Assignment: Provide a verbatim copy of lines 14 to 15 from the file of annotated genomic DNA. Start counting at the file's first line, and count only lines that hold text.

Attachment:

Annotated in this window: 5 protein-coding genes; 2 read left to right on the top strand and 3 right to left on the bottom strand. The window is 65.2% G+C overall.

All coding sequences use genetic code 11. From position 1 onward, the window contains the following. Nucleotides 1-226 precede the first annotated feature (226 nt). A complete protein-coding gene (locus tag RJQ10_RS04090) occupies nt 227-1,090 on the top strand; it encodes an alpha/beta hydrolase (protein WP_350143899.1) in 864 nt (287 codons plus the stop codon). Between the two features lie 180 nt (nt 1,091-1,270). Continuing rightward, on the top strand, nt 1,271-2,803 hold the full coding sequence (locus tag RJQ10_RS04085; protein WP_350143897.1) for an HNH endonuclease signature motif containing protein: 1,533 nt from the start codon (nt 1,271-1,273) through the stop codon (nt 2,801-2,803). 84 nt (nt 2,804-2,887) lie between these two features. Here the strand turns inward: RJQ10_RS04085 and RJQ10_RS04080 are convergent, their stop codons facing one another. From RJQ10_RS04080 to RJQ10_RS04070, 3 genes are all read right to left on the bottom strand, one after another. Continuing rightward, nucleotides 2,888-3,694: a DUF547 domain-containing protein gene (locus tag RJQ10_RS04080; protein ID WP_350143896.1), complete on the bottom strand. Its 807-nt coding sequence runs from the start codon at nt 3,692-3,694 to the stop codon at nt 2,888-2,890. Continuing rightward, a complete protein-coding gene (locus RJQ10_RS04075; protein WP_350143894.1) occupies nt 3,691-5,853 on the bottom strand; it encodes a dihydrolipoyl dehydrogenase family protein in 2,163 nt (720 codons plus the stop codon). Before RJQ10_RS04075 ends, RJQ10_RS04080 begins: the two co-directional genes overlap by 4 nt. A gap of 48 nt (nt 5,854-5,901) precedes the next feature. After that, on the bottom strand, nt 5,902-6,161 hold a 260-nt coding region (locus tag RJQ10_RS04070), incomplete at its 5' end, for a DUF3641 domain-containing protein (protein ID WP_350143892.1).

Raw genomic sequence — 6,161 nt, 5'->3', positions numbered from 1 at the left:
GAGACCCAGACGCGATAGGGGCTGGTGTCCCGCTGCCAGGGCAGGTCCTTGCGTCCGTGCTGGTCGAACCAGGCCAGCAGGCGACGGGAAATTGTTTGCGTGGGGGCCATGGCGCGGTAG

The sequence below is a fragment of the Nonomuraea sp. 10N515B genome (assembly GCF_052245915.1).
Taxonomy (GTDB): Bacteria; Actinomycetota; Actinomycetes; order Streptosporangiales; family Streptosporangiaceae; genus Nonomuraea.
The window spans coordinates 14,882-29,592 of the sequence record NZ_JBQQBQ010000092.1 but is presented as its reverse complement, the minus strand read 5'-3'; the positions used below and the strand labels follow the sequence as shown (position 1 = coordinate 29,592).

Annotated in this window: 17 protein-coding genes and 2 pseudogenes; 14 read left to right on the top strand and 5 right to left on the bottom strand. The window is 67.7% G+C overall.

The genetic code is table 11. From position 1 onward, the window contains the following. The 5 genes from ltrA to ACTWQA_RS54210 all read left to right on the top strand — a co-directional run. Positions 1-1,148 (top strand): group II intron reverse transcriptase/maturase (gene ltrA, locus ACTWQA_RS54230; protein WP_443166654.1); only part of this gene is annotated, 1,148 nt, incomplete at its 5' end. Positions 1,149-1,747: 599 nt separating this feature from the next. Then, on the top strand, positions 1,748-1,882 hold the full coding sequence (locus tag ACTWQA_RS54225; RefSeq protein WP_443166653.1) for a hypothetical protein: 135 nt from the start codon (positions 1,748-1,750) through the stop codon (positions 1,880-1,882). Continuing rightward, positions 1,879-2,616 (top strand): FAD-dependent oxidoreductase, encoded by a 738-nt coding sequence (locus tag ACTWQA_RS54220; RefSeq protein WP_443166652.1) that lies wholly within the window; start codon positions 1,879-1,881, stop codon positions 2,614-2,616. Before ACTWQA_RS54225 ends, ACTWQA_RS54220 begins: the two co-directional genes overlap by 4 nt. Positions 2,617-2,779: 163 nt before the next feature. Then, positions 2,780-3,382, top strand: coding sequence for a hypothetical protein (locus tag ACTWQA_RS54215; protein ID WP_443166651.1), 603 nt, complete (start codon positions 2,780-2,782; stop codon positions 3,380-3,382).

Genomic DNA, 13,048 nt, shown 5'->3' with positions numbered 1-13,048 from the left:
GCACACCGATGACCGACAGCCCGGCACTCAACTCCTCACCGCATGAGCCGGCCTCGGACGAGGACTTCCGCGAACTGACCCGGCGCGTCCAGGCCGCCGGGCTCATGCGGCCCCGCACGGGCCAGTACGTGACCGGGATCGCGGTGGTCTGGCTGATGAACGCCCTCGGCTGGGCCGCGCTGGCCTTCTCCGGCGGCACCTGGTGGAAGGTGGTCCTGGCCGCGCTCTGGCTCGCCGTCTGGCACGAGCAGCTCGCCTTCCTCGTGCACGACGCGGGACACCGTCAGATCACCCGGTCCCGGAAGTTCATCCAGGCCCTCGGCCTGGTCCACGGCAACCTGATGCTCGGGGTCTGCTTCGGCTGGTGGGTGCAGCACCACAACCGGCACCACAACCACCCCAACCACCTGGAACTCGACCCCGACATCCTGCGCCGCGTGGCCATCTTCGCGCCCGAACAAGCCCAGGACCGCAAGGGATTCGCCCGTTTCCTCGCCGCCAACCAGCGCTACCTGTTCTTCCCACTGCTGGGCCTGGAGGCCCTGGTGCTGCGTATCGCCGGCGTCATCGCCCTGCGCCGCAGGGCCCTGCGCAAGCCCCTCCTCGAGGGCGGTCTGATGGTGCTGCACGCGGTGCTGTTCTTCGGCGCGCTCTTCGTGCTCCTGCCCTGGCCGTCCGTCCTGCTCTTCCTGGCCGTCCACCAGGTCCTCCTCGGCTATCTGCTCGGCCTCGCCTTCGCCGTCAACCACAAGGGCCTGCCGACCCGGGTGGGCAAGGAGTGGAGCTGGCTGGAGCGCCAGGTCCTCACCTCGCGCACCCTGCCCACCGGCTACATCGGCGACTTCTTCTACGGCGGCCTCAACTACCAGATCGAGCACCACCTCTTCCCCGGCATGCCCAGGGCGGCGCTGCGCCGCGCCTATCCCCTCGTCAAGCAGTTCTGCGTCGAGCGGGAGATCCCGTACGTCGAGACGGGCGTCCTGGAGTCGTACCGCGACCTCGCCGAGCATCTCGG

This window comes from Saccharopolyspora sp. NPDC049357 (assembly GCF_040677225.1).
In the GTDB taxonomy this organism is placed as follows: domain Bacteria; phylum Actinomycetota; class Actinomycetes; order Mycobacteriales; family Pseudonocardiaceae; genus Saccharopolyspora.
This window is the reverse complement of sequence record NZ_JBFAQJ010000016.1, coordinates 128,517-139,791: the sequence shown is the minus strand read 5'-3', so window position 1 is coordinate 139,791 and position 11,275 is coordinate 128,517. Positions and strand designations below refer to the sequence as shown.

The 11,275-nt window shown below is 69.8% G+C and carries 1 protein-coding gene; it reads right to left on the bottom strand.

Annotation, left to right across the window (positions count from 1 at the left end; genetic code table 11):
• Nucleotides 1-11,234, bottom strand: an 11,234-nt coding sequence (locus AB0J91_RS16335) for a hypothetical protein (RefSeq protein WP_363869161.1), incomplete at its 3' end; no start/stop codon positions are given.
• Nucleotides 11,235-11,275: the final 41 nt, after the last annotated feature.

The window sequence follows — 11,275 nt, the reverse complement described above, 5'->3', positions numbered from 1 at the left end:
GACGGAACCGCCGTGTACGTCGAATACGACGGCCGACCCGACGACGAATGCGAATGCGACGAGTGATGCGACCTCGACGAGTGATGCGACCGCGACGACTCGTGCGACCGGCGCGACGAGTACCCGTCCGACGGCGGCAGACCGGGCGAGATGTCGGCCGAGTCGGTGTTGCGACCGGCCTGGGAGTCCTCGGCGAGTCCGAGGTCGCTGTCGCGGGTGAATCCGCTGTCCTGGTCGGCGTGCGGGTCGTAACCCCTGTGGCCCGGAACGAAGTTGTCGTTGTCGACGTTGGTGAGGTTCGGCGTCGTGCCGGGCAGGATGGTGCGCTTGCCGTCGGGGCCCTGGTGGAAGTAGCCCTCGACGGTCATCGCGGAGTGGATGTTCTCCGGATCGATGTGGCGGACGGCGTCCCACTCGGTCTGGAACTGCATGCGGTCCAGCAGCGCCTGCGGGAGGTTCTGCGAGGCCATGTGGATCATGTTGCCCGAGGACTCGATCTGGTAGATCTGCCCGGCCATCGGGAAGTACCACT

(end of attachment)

This window is the reverse complement of sequence record NZ_JBFAQJ010000016.1, coordinates 128,517-139,791: the sequence shown is the minus strand read 5'-3', so window position 1 is coordinate 139,791 and position 11,275 is coordinate 128,517. Positions and strand designations below refer to the sequence as shown.

The 11,275-nt window shown below is 69.8% G+C and carries 1 protein-coding gene; it reads right to left on the bottom strand.